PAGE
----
An Official Event of the 140th Kentucky Derby®, The Julep Ball provides a celebrity-studded night to remember with a multi-course seated dinner, a knock-your-socks-off auction, multiple open specialty bars, complimentary valet parking, and dancing until the wee hours of Derby morning. Tickets to The Julep Ball sell out early each year. The full evening’s entertainment is $600 per person, $5,000 for a table of 10, and $100 per person for dance-only tickets. For further information and to buy tickets, go to The Julep Ball website, julepball.org.

About Jeff Walz

Considered by many to be the best young coach in women's basketball, Jeff Walz has made a career out of building successful programs. Walz has lived up to that reputation since taking over the helm at Louisville, taking the program to new heights. In his first six seasons, he has guided the Cardinals to two Final Four appearances and National Runner-up finishes in 2009 and 2013 along with four Sweet 16 appearances.

Walz's success can be traced back to recruiting. He is known as a tireless recruiter and has not let up since becoming a head coach. In just his first season, Walz and his staff brought in the highest ranked recruiting class in Cardinal history. He has since followed it up with three consecutive Top 10 classes, with the 2010 class ranked fifth in the nation. The 2011 class made school history with two McDonald's All-Americans.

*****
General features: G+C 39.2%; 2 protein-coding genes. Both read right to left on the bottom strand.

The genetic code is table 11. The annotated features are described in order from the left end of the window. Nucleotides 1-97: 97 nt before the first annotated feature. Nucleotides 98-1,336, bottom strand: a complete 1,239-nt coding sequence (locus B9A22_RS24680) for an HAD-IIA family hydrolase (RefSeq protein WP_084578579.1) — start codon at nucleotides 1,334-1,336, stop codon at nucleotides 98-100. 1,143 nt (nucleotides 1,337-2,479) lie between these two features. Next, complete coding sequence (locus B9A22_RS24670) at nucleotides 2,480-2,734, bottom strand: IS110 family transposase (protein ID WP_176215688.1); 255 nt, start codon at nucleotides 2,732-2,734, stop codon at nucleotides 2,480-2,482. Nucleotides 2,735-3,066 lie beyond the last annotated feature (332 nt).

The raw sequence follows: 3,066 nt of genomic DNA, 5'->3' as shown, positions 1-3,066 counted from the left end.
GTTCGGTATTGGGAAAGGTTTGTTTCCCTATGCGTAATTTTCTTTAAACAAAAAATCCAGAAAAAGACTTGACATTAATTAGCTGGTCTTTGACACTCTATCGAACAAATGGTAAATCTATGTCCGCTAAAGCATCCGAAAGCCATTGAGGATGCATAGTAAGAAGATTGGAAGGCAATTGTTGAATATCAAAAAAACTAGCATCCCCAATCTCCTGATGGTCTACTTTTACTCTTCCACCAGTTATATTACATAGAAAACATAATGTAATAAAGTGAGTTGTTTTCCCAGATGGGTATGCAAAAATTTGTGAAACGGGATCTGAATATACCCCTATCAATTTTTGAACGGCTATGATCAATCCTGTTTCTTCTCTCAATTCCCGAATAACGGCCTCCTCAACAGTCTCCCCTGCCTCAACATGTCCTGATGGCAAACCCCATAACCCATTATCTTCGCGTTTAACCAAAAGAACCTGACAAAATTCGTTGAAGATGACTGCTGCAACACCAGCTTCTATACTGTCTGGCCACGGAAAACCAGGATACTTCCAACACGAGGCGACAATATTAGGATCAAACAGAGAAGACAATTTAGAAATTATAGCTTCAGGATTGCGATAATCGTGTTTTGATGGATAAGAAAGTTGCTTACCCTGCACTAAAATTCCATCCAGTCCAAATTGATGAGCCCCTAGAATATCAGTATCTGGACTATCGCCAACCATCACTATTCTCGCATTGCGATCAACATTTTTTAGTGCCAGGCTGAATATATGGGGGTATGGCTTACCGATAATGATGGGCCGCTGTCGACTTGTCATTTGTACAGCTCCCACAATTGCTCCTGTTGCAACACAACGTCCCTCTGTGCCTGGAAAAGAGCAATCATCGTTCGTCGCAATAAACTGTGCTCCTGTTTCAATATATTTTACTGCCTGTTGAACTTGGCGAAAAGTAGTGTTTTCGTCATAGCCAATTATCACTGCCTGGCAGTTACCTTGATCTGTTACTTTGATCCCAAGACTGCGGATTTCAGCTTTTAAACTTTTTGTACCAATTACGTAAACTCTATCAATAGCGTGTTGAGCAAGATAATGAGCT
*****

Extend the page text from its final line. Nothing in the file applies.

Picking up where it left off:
He was named the sixth head coach at the University Louisville on March 27, 2007. Walz, a Kentucky native, returned to the bluegrass state after serving as an associate head coach at Maryland.

In the 2012-2013 season, Walz led the Cardinals to the biggest upset in women's basketball history by defeating the No. 1 overall seed Baylor in the Sweet 16 of the NCAA Tournament. The Cardinals went on to defeat the No. 2 seeded Tennessee Lady Vols in the Elite Eight to reach their second Final Four appearance in four years.

Louisville went on to defeat No. 2 seed California in the national semifinal, advancing to the National Championship for the second time in Walz's career as a head coach. Entering the NCAA Tournament the Cardinals were ranked No. 16 but finished the year ranked third with a 29-9 overall record and another miraculous run in the NCAA Tournament.

During the 2012 season Walz had his most talented team in four seasons but lost two of his top three scorers early in the season. Despite the adversity, Walz led the team to a 23-10 record. The Cardinals advanced to the second round of the NCAA Tournament and ended the season with a final ranking of 16th in the nation.

Walz began his coaching career at the middle and high school levels in 1992 and was an AAU coach in 1995-96. During his career, he has guided such players as 1996 National High School Player of the Year Jaime Walz, his sister, who now coaches the girls' high school team at their alma mater, Highlands High School. He also coached 1999 NCAA champion and WNBA standout Ukari Figgs, the University of Tennessee's Kyra Elzy, and Ohio State standout Louisville native, Marita Porter.